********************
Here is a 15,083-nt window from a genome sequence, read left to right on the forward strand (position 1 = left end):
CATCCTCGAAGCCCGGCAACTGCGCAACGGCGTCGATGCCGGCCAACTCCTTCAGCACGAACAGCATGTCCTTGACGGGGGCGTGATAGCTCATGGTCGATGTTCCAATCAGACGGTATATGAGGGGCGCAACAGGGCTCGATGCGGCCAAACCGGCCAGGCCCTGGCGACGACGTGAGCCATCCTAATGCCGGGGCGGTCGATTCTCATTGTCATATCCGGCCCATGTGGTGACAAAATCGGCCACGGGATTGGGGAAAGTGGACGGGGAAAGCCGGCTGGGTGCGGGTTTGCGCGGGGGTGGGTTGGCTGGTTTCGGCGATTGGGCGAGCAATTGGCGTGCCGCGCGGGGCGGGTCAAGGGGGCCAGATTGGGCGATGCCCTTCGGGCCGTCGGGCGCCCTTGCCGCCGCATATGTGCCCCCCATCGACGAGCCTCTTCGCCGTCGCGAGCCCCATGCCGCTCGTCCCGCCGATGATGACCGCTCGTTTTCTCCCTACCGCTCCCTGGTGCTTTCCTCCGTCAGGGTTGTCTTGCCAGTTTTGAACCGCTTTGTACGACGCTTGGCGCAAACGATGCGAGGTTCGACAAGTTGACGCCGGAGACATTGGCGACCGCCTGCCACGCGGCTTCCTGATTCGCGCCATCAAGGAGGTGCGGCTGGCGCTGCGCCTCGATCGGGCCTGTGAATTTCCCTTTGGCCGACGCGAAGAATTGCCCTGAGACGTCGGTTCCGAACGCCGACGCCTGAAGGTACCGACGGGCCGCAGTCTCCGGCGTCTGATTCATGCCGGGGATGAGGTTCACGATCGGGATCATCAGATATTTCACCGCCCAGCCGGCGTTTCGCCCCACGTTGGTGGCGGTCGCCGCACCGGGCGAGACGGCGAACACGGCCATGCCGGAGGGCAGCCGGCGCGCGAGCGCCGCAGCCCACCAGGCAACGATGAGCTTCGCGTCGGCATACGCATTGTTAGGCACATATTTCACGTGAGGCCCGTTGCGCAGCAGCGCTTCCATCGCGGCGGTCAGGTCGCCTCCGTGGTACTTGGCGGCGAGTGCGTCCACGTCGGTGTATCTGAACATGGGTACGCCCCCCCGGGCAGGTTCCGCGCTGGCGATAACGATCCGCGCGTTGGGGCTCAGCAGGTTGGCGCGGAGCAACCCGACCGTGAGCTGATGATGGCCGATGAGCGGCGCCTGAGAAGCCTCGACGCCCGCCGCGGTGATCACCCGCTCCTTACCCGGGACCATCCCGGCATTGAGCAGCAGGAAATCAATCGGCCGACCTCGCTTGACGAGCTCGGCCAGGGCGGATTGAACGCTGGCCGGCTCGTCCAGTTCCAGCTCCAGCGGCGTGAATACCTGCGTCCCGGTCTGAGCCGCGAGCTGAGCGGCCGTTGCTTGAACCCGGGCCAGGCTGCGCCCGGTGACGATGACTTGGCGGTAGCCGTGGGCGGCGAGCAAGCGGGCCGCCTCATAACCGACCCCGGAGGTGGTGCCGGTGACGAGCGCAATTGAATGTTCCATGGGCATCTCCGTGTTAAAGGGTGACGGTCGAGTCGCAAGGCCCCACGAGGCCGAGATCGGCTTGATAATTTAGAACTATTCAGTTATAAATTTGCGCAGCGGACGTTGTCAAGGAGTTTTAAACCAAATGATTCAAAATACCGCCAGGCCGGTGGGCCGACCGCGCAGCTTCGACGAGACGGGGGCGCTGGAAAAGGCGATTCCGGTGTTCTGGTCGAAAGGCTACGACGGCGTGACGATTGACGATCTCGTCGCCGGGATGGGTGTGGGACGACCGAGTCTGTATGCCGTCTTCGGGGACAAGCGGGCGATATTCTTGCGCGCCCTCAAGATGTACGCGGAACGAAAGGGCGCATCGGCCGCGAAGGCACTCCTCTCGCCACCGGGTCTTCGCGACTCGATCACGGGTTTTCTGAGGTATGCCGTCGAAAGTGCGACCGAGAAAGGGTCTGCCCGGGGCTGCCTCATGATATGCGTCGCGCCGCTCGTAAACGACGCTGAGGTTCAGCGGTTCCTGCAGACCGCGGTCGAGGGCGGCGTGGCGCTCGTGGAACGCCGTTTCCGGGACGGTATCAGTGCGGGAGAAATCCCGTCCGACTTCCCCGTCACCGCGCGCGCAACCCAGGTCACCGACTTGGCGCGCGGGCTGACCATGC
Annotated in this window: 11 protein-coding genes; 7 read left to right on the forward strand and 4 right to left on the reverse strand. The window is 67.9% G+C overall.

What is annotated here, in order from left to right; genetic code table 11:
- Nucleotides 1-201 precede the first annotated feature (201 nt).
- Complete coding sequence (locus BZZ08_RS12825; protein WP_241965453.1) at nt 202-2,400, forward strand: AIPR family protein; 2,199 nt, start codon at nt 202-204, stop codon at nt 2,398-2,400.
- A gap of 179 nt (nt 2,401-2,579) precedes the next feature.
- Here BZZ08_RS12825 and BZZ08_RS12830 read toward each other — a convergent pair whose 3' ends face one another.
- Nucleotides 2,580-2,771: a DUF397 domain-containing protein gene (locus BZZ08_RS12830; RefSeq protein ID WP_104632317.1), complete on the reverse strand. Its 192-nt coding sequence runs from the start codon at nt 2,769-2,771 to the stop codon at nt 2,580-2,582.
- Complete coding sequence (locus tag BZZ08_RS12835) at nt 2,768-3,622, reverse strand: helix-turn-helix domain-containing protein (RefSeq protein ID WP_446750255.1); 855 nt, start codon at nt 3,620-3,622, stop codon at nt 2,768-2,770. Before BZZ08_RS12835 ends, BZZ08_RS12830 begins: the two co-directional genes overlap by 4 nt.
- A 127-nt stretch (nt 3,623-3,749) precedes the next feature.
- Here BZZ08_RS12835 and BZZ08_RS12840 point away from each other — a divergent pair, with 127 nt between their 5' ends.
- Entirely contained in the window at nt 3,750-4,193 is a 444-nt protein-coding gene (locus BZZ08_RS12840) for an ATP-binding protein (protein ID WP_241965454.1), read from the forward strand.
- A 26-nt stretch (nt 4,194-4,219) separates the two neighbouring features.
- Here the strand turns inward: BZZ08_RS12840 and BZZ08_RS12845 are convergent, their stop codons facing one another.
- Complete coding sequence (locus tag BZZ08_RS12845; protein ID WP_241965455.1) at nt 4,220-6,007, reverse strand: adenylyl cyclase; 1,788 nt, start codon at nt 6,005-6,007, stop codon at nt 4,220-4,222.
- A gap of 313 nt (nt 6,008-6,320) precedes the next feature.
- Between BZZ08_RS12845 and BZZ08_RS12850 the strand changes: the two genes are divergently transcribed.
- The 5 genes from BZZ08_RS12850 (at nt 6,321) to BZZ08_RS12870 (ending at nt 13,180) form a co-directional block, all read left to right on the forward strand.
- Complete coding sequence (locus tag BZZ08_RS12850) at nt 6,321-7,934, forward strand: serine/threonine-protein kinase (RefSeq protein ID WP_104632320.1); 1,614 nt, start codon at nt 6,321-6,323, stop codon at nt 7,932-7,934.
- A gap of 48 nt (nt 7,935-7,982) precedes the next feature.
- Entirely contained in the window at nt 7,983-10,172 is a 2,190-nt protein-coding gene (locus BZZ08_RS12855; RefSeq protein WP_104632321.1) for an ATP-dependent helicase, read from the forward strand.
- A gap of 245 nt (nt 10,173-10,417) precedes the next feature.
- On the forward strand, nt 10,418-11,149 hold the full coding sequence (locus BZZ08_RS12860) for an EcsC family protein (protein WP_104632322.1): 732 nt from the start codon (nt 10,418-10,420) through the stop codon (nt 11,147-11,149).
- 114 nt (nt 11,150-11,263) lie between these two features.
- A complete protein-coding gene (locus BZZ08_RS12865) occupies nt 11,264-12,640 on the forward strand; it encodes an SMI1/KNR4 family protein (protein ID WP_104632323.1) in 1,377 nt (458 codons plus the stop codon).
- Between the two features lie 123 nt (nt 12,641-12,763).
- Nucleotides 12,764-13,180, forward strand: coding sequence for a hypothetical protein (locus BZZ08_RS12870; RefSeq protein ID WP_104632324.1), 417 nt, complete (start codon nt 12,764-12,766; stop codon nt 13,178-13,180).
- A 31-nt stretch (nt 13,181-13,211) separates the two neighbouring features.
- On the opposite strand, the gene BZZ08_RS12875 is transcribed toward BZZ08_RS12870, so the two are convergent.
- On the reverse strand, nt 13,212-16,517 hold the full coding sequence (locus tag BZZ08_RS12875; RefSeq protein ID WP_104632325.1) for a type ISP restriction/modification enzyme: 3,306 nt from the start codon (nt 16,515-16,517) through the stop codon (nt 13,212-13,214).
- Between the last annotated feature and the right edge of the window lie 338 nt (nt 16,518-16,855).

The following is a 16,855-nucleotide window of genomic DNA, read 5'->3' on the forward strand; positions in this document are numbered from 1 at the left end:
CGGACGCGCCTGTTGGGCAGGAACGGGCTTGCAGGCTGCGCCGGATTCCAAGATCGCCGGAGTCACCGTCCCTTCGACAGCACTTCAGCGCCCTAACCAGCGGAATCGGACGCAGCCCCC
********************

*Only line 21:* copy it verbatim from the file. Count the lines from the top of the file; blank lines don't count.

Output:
- A gap of 48 nt (nt 7,935-7,982) precedes the next feature.